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Re: [libvirt] [Qemu-devel] Modern CPU models cannot be used with libvirt



On 03/25/2012 04:36 PM, Anthony Liguori wrote:
>> Apart from the command line length, it confuses configuration with
>> definition.
>
>
> There is no distinction with what we have today.  Our configuration
> file basically corresponds to command line options and as there is no
> distinction in command line options, there's no distinction in the
> configuration format.

We don't have command line options for defining, only configuring.

Again, defining = #define
Configuring = modifying current instance

>
>> target-x86_64-cpus.cfg does not configure qemu for anything, it's merely
>> the equivalent of
>>
>>    #define westmere (x86_def_t) { ... }
>>    #define nehalem (x86_def_t) { ... }
>>    #define bulldozer (x86_def_t) { ... } // for PC
>>
>> so it should be read at each invocation.  On the other hand, pc.cfg and
>> westmere.cfg (as used previously) are shorthand for
>>
>>     machine = (QEMUMachine) { ... };
>>     cpu = (x86_def_t) { ... };
>>
>> so they should only be read if requested explicitly (or indirectly).
>
> This doesn't make a lot of sense to me.  Here's what I'm proposing:
>
> 1) QEMU would have a target-x86_64-cpu.cfg.in that is installed by
> default in /etc/qemu.  It would contain:
>
> [system]
> # Load default CPU definitions
> readconfig = @DATADIR@/target-x86_64-cpus.cfg
>
> 2) target-x86_64-cpus.cfg would be installed to @DATADIR@ and would
> contain:
>
> [cpudef]
>   name = "Westmere"
>   ...
>
> This has the following properties:
>
> A) QEMU has no builtin notion of CPU definitions.  It just has a "cpu
> factory".  -cpudef will create a new class called Westmere that can
> then be enumerated through qom-type-list and created via qom-create.
>
> B) A management tool has complete control over cpu definitions without
> modifying the underlying filesystem.  -nodefconfig will prevent it
> from loading and the management tool can explicitly load the QEMU
> definition (via -readconfig, potentially using a /dev/fd/N path) or it
> can define it's own cpu definitions.

Why does -nodefconfig affect anything?

The file defines westmere as an alias for a grab bag of options. 
Whether it's loaded or not is immaterial, unless someone uses one of the
names within.

>
> C) This model maps to any other type of class factory.  Machines will
> eventually be expressed as a class factory.  When we implement this,
> we would change the default target-x86_64-cpu.cfg to:
>
> [system]
> # Load default CPU definitions
> readconfig = @DATADIR@/target-x86_64-cpus.cfg
> # Load default machines
> readconfig = @DATADIR@/target-x86_64-machines.cfg
>
> A machine definition would look like:
>
> [machinedef]
>  name = pc-0.15
>  virtio-blk.class_code = 32
>  ...
>
> Loading a file based on -cpu doesn't generalize well unless we try to
> load a definition for any possible QOM type to find the class factory
> for it.  I don't think this is a good idea.

Why not load all class factories?  Just don't instantiate any objects.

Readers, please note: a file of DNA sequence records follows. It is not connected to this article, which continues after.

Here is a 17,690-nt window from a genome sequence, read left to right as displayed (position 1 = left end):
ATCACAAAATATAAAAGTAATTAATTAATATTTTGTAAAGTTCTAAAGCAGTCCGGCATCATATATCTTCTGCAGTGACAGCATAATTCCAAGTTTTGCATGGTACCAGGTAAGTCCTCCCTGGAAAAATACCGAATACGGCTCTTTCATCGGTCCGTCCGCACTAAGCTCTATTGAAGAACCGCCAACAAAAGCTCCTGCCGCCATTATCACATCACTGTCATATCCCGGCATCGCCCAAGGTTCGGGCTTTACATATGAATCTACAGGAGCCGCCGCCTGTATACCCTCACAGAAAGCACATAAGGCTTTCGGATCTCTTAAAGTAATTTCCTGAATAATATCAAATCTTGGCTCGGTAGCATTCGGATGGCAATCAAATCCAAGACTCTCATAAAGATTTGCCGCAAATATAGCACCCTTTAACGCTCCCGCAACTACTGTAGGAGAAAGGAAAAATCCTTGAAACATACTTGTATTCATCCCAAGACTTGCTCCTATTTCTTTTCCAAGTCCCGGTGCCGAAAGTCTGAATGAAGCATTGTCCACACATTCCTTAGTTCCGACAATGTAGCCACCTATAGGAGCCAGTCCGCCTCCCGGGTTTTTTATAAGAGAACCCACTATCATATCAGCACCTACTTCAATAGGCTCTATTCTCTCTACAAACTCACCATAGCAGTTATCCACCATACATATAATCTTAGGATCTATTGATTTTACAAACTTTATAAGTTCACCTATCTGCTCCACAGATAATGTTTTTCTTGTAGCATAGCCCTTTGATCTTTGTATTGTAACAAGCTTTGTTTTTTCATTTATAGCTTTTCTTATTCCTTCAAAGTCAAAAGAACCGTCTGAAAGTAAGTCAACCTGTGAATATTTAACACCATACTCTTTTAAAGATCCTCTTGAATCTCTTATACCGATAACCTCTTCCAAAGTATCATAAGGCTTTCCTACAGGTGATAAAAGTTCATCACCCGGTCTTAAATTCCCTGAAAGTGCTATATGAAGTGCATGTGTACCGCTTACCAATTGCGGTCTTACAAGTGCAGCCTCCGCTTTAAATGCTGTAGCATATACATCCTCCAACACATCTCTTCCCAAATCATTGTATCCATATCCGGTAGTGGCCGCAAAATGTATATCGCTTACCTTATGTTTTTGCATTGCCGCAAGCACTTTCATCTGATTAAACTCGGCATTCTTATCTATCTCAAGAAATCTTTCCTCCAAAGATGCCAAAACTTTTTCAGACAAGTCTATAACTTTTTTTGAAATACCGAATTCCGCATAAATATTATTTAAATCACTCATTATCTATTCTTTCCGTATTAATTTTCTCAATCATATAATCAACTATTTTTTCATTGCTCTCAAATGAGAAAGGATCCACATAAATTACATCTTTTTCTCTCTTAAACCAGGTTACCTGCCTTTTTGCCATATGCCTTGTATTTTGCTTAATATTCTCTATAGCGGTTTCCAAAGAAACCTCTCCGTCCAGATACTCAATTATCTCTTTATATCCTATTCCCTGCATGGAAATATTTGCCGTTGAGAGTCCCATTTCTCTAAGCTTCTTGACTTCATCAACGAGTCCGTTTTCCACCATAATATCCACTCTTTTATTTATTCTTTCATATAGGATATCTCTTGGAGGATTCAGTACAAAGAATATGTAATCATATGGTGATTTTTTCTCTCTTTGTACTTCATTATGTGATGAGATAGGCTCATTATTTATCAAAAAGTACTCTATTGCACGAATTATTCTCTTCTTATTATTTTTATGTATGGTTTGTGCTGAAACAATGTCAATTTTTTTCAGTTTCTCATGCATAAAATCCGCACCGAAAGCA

Otherwise, the meaning of -nodefconfig changes as more stuff is moved
out of .c and into .cfg.

>
>>>> The reasoning is, loading target-x86_64-cpus.cfg does not alter the
>>>> current instance's configuration, so reading it doesn't violate
>>>> -nodefconfig.
>>>
>>> I think we have a different view of what -nodefconfig does.
>>>
>>> We have a couple options today:
>>>
>>> -nodefconfig
>>>
>>> Don't read the default configuration files.  By default, we read
>>> /etc/qemu/qemu.cfg and /etc/qemu/target-$(ARCH).cfg
>>>
>>
>> The latter seems meaningless to avoid reading.  It's just a set of
>> #defines, what do you get by not reading it?
>
> In my target-$(ARCH).cfg, I have:
>
> [machine]
> enable-kvm = "on"
>
> Which means I don't have to use -enable-kvm anymore.  But if you look
> at a tool like libguestfs, start up time is the most important thing
> so avoiding unnecessary I/O and processing is critical.

So this is definitely configuration (applies to the current instance) as
opposed to target-x86_64.cfg, which doesn't.

>
>>> -nodefaults
>>>
>>> Don't create default devices.
>>>
>>> -vga none
>>>
>>> Don't create the default VGA device (not covered by -nodefaults).
>>>
>>> With these two options, the semantics you get an absolutely
>>> minimalistic instance of QEMU.  Tools like libguestfs really want to
>>> create the simplest guest and do the least amount of processing so the
>>> guest runs as fast as possible.
>>>
>>> It does suck a lot that this isn't a single option.  I would much
>>> prefer -nodefaults to be implied by -nodefconfig.  Likewise, I would
>>> prefer that -nodefaults implied -vga none.
>>
>> I don't have a qemu.cfg so can't comment on it, but in what way does
>> reading target-x86_64.cfg affect the current instance (that is, why is
>> -nodefconfig needed over -nodefaults -vga look-at-the-previous-option?)
>
> It depends on what the user configures it to do.

How?

As far as I can tell, the only difference is that -nodefconfig -cpu
westmere will error out instead of working.  But if you don't supply
-cpu westmere, the configuration is identical.

-- 
error compiling committee.c: too many arguments to function


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